Appeal from the Appellate Court for the First District; heard
in that court on appeal from the Circuit Court of Cook County,
the Hon. Earl Arkiss, Judge, presiding.
JUSTICE WARD DELIVERED THE OPINION OF THE COURT:
Rehearing denied December 2, 1983.
This appeal involves the review of an administrative decision by the defendant, the Department of Revenue (Department), that the plaintiff, the Material Service Corporation, is liable under the Retailers' Occupation Tax Act (Ill. Rev. Stat. 1977, ch. 120, par. 440 et seq.) on minimum load charges uniformly collected on small sales of ready-mix concrete. The defendant issued a final deficiency tax assessment for taxes, penalties and interest in the amount of $25,301.58, covering the period from July 1973 through December 1976. The circuit court of Cook County on administrative review vacated the final assessment. The appellate court reversed the judgment of the circuit court (105 Ill. App.3d 74), and we granted the plaintiff's petition for leave to appeal (87 Ill.2d R. 315).
The plaintiff is in the business of manufacturing and selling ready-mix concrete. The concrete is mixed and delivered by trucks with rotating drums having a maximum capacity of 10 cubic yards. The concrete is sold at a uniform price per cubic yard. In addition, a fixed "minimum load charge" of $27 is charged on all sales of less than five cubic yards per truck.
On April 27, 1966, the Department issued a letter ruling in response to the plaintiff's inquiry concerning the liability for tax on the minimum load charge under the Retailers' Occupation Tax Act. This ruling in part stated:
"In reply to your request for a ruling concerning minimum load charges * * * which are separately contracted for and separately charged, please be advised that they are excludable in the computation of retailers' occupation tax."
On December 8, 1977, the Department issued a notice of tax liability assessing a deficiency with respect to approximately 12,500 minimum load charges collected by the plaintiff between July 1973 and December 1976. After an administrative hearing requested by the plaintiff, the hearing officer held in favor of the Department, concluding that it was not bound by its letter ruling, and on March 29, 1979, the Department issued a final assessment.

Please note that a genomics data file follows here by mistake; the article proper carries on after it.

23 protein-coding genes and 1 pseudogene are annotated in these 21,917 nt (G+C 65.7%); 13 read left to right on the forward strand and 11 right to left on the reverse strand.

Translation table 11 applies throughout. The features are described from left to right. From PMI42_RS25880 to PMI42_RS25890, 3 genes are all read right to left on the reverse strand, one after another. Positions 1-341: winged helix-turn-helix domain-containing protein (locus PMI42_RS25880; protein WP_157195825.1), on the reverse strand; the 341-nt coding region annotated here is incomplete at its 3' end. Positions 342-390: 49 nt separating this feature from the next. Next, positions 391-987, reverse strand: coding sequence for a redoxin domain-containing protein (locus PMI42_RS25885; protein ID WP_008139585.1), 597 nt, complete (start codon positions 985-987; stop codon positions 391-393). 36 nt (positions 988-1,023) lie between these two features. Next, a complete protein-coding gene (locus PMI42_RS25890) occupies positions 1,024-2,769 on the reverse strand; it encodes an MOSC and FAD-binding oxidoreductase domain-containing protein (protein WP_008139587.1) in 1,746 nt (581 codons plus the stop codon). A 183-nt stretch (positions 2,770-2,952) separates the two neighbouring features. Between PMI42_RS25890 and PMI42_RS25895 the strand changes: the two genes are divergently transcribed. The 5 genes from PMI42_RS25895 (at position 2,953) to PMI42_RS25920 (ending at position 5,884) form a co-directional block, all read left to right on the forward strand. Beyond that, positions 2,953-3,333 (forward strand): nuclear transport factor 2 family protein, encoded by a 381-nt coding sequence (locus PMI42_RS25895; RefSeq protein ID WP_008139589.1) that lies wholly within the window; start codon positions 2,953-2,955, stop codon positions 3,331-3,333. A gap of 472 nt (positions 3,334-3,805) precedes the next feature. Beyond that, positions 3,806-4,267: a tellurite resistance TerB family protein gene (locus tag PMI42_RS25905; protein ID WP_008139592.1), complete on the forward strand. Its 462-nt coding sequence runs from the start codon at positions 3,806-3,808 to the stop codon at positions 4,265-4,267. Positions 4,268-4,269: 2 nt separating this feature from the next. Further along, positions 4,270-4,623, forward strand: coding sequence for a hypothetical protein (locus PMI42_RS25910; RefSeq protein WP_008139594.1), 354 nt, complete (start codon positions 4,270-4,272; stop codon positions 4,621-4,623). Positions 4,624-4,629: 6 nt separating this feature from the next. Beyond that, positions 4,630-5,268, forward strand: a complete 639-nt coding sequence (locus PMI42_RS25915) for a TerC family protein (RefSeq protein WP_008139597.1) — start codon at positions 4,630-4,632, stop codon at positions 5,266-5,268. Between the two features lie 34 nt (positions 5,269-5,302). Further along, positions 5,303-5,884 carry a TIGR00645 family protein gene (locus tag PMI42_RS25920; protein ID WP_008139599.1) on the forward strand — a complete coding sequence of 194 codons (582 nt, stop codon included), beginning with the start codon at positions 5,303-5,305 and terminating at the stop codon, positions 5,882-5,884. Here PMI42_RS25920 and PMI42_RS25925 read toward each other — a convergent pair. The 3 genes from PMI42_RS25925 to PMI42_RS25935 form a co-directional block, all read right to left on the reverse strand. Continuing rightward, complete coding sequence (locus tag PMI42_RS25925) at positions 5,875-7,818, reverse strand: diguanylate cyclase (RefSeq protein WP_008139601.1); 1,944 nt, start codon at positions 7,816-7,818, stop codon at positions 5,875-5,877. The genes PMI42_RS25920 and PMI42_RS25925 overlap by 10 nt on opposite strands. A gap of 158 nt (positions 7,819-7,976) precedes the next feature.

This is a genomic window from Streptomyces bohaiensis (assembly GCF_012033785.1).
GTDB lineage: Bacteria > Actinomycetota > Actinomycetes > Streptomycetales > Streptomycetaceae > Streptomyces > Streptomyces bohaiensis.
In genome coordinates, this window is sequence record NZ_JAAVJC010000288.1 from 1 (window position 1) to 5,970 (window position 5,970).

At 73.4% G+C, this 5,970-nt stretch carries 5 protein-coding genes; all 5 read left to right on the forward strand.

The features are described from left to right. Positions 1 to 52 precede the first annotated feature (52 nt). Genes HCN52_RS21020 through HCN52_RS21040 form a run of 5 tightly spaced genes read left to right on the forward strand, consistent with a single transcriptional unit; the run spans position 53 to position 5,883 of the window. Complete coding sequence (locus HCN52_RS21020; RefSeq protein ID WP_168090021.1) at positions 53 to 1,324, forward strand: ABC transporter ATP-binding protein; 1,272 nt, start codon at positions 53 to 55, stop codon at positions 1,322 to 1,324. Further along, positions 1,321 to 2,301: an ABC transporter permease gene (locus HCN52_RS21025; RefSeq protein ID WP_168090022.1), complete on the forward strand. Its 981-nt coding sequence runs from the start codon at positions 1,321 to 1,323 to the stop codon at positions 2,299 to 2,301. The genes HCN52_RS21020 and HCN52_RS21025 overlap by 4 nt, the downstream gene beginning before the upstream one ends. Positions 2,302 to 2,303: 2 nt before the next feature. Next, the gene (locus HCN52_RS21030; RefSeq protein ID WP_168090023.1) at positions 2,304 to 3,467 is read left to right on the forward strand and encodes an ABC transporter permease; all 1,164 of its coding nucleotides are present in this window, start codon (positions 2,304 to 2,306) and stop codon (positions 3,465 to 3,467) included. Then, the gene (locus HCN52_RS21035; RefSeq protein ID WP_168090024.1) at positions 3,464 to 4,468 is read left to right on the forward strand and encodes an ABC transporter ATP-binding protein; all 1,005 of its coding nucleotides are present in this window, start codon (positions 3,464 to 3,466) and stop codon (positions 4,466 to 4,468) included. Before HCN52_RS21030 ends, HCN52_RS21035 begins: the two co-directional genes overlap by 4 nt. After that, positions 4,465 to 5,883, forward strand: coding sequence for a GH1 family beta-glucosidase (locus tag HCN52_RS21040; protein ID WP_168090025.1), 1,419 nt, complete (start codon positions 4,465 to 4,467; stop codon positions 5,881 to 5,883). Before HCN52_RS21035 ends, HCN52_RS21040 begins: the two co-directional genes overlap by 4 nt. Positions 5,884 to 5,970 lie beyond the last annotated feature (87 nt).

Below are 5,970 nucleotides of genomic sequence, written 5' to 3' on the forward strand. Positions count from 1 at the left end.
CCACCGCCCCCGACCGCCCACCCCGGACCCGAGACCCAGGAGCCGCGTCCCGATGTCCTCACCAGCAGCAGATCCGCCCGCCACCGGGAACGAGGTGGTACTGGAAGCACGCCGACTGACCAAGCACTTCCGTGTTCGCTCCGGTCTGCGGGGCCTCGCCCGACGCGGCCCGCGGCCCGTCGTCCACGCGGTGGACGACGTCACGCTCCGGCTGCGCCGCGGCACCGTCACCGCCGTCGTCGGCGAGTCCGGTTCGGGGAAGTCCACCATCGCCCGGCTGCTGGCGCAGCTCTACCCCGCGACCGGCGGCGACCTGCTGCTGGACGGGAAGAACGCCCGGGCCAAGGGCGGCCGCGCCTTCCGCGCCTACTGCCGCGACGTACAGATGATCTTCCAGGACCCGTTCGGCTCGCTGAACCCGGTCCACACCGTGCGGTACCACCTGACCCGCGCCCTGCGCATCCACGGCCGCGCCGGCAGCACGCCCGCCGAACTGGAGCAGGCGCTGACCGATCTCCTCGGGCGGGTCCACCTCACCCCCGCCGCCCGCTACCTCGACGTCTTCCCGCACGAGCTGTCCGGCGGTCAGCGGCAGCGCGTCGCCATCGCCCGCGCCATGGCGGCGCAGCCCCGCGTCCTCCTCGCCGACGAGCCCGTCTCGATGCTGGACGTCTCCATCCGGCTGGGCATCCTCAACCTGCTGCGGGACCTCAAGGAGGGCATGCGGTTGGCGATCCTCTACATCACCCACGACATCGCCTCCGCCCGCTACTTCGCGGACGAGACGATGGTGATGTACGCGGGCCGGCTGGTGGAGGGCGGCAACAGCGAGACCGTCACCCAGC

The plaintiff filed a complaint in the circuit court for administrative review, and on January 11, 1980, the circuit court entered a final order sustaining the imposition of the tax on the minimum load charges. The record contains the affidavit of Francis R. Burke, the plaintiff's general sales manager, which stated that the minimum load charge is related to the cost of providing drivers and maintaining vehicles in supplying minimum loads. Considering the affidavit, the court held that the charge is part of the transportation cost of delivering concrete and thus includable in the total cost of manufacture. The court noted that article III, section 3, of the Department's Rules and Regulations provides that, "[i]n computing retailers' occupation tax liability, no deduction shall be made by a taxpayer from gross receipts or selling prices on account of * * * freight or transportation costs." The plaintiff's motion to vacate was denied, but after considering a motion by the plaintiff to reconsider, the court entered an amended final order on October 17, 1980. In it the court reaffirmed its holding that the minimum load charges are not excludable from gross receipts in determining the retailers' occupation tax, but it judged that the Department was bound by its letter ruling which, the court said, was relied upon by the plaintiff. Accordingly, the court vacated its January 11, 1980, order sustaining the tax and final assessment against the plaintiff.
The Department appealed from that part of the amended final order which set aside the January 11, 1980, order allowing the final assessment against the plaintiff. The plaintiff filed a cross-appeal from the part of the order affirming that the minimum load charges are not excludable from gross receipts and are taxable.